Models for assessing local-scale co-abundance of animal species while accounting for differential detectability and varied responses to the environment

Brodie, Jedediah F. and Helmy, Olga E. and Mohd. Azlan, Jayasilan and Granados, Alys and Bernard, Henry and Giordano, Anthony J. and Zipkin, Elise F. (2018) Models for assessing local-scale co-abundance of animal species while accounting for differential detectability and varied responses to the environment. Biotropica, 50 (1). pp. 5-15. ISSN 0006-3606

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Abstract

We developed a new modeling framework to assess how the local abundance of one species influences the local abundance of a potential competitor while explicitly accounting for differential responses to environmental conditions. Our models also incorporate imperfect detection as well as abundance estimation error for both species. As a case study, we applied the model to four pairs of mammal species in Borneo, surveyed by extensive and spatially widespread camera trapping. We detected different responses to elevation gradients within civet, macaque, and muntjac deer species pairs. Muntjac and porcupine species varied in their response to terrain ruggedness, and the two muntjac responded different to river proximity. Bornean endemic species of civet and muntjac were more sensitive than their widespread counterparts to habitat disturbance (selective logging). Local abundance within several species pairs was positively correlated, but this is likely due to the species having similar responses to (unmodeled) environmental conditions or resources rather than representing facilitation. After accounting for environment and correcting for false absences in detection, negative correlations in local abundance appear rare in tropical mammals. Direct competition may be weak in these species, possibly because the ‘ghost of competition past’ or habitat filtering have already driven separation of the species in niche space. The analytical framework presented here could increase basic understanding of how ecological interactions shape patterns of abundance across the landscape for a range of taxa, and also provide a powerful tool for forecasting the impacts of global change. © 2017 The Association for Tropical Biology and Conservation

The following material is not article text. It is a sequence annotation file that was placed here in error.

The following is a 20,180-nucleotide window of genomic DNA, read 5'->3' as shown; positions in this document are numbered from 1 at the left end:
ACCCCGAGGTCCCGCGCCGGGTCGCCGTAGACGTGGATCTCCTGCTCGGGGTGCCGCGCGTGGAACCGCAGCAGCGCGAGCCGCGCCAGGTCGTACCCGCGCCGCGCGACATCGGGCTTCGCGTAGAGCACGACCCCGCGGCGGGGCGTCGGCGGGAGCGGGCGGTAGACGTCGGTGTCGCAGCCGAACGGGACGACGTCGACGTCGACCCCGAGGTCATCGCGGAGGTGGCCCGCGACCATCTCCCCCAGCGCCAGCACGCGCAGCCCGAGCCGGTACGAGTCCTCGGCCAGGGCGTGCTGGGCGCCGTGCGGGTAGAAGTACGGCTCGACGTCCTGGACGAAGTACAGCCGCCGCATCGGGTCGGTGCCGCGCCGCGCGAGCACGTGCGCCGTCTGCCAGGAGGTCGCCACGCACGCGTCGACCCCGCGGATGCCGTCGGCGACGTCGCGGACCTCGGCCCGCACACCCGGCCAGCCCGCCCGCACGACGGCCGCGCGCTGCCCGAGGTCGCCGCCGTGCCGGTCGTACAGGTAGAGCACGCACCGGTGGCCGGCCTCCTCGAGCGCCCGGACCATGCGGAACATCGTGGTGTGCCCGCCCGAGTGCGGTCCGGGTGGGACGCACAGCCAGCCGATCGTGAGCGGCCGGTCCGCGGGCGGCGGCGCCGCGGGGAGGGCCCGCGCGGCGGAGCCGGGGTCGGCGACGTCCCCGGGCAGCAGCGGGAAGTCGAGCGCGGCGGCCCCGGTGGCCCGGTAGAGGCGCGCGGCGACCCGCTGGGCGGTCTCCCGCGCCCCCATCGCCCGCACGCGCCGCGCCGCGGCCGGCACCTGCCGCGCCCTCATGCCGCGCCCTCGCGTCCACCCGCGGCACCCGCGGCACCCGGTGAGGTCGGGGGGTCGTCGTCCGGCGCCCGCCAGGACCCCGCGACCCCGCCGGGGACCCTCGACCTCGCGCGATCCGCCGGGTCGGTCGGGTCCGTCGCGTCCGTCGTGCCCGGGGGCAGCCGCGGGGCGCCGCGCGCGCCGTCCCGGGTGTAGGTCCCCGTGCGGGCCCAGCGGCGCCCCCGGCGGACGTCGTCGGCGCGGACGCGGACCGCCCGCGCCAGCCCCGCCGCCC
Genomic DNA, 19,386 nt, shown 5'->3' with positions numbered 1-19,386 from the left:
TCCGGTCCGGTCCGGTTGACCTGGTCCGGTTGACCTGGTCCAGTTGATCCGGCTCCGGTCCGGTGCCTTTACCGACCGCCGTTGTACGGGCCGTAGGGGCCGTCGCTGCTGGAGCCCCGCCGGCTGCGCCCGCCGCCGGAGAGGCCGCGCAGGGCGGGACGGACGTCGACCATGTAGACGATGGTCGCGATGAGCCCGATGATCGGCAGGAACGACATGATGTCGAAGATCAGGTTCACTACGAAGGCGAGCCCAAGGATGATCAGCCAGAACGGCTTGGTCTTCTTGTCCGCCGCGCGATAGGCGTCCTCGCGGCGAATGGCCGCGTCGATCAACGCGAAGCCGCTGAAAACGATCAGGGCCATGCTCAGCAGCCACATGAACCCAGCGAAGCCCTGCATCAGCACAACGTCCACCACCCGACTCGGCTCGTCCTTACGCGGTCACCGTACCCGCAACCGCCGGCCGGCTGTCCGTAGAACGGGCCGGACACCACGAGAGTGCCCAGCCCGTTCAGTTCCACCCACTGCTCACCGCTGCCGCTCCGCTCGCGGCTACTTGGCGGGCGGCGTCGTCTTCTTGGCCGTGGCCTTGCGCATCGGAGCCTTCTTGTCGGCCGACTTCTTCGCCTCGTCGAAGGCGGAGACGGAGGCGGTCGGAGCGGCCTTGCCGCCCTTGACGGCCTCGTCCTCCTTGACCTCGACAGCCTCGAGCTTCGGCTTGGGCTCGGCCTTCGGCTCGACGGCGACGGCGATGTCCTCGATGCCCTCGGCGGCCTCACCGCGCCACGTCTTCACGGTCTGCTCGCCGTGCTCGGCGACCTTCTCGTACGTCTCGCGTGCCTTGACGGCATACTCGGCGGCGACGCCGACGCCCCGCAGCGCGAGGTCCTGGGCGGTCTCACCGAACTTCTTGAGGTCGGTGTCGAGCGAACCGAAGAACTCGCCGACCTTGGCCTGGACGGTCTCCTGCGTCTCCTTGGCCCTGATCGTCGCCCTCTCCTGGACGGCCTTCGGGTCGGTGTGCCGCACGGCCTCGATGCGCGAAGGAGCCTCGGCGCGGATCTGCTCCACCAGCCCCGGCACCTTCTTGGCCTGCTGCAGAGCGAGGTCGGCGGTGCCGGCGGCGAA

Item Type: E-Article
Uncontrolled Keywords: Borneo, competition, co-occurrence, global change, Southeast Asia, species interactions, unimas, university, universiti, Borneo, Malaysia, Sarawak, Kuching, Samarahan, ipta, education, research, Universiti Malaysia Sarawak.
Subjects: Q Science > Q Science (General)
Q Science > QL Zoology
Divisions: Academic Faculties, Institutes and Centres > Faculty of Resource Science and Technology
Depositing User: Ibrahim
Date Deposited: 08 Mar 2018 05:35
Last Modified: 08 Mar 2018 05:35
URI: http://ir.unimas.my/id/eprint/19684

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